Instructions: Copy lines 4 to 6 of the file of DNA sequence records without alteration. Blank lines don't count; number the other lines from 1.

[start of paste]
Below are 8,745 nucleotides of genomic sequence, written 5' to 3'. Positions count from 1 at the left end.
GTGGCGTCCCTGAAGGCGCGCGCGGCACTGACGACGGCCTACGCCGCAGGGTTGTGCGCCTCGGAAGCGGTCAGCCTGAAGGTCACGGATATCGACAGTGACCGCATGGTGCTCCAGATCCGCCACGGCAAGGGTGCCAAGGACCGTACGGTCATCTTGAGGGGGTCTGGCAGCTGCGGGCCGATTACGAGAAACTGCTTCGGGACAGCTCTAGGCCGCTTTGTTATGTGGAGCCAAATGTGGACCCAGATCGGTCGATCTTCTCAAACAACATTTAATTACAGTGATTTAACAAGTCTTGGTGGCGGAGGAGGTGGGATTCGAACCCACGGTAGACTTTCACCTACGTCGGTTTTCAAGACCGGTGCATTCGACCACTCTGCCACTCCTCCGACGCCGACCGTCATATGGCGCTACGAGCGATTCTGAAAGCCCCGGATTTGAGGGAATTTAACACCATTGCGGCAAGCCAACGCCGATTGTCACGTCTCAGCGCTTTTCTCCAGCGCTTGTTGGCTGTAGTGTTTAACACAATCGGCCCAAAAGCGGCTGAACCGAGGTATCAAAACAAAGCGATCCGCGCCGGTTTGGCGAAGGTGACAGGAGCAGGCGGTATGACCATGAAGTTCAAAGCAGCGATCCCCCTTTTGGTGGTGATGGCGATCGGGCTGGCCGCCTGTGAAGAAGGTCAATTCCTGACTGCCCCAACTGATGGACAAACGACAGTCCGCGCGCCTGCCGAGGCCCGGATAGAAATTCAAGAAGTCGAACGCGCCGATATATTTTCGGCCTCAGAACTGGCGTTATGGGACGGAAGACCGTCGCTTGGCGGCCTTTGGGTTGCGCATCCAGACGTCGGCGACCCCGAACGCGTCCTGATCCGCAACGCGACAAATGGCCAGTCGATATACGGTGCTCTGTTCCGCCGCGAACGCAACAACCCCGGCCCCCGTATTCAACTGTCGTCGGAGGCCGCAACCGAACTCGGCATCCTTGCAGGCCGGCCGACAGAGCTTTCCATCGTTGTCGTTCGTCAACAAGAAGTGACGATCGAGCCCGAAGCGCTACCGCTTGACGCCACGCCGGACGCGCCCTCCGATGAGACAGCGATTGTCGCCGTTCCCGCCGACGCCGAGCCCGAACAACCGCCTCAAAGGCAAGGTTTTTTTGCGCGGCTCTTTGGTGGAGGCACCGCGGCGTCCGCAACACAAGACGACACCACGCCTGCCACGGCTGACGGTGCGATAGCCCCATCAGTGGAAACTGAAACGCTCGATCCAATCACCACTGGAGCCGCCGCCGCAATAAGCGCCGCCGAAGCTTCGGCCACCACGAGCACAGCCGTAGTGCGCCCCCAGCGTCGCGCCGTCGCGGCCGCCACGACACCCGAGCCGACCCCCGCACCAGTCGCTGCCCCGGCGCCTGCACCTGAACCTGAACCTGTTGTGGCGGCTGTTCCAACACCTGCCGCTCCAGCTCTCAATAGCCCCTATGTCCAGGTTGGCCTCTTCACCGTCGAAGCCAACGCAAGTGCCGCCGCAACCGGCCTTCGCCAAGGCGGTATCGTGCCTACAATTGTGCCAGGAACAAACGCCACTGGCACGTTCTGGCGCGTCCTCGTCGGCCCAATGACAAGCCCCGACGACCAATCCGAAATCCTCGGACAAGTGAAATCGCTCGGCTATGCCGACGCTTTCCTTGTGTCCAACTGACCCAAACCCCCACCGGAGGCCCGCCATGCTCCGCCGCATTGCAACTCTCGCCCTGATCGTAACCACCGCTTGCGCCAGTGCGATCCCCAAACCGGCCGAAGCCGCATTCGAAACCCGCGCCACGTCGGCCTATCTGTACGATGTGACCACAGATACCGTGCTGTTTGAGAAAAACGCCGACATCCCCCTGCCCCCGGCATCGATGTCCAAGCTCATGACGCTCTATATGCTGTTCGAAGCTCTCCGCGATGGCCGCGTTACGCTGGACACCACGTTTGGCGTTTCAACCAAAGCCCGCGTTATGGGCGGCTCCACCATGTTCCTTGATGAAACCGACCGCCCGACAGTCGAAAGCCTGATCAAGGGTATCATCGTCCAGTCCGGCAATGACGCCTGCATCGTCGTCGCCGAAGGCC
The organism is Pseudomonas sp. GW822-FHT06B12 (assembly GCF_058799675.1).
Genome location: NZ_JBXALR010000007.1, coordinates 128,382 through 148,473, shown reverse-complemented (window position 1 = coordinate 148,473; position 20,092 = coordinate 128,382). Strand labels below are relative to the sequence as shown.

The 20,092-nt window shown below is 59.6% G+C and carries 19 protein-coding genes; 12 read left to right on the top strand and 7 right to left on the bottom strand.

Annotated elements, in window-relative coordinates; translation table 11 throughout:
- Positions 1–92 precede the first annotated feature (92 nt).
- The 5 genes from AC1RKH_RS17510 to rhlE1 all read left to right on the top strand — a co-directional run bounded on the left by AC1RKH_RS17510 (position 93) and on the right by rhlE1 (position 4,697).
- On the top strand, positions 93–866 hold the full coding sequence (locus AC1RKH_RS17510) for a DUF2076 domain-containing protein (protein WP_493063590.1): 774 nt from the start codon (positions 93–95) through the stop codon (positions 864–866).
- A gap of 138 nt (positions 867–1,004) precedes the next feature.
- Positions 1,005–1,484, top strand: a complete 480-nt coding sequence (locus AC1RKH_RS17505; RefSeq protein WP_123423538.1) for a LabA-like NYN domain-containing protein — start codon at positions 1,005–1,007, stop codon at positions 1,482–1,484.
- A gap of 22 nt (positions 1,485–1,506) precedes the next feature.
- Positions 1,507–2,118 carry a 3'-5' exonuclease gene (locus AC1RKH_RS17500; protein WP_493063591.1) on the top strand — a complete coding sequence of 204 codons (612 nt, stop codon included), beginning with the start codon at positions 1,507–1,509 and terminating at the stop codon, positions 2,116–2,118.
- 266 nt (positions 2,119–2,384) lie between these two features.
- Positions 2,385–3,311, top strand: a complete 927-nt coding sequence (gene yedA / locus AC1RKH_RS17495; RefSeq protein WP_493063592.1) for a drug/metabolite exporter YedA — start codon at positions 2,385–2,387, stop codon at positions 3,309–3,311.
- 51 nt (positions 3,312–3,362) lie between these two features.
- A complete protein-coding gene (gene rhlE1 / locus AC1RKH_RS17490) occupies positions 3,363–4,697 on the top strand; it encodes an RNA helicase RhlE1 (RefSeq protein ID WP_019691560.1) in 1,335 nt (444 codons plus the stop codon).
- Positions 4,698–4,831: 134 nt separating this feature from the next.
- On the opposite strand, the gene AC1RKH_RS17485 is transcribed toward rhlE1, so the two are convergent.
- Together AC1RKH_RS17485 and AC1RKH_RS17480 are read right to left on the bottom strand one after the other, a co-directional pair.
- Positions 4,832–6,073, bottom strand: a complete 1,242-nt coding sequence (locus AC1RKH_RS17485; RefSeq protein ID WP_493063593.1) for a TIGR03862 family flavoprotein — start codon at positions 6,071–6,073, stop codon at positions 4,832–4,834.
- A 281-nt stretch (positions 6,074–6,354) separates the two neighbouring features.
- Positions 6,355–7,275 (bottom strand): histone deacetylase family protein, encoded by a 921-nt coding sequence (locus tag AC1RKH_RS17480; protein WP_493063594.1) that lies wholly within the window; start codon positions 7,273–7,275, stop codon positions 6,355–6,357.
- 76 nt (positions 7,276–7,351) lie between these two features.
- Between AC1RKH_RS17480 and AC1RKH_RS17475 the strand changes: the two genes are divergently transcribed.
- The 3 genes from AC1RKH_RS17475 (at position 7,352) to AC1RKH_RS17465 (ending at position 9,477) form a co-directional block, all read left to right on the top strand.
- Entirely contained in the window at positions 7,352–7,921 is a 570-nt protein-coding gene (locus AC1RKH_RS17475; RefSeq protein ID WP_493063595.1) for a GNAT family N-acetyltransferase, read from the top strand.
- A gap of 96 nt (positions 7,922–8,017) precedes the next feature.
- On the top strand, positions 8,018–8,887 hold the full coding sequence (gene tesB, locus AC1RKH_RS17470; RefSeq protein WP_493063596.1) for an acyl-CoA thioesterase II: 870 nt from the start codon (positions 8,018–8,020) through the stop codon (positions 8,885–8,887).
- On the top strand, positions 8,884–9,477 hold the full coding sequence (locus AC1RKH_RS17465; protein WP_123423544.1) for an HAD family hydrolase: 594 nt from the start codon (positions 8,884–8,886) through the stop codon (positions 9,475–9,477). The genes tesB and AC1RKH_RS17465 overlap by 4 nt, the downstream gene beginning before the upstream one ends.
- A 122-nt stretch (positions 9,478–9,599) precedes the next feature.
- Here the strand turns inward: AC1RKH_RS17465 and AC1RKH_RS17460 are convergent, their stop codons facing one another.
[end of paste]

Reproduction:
Genome location: NZ_JBXALR010000007.1, coordinates 128,382 through 148,473, shown reverse-complemented (window position 1 = coordinate 148,473; position 20,092 = coordinate 128,382). Strand labels below are relative to the sequence as shown.

The 20,092-nt window shown below is 59.6% G+C and carries 19 protein-coding genes; 12 read left to right on the top strand and 7 right to left on the bottom strand.

Annotated elements, in window-relative coordinates; translation table 11 throughout: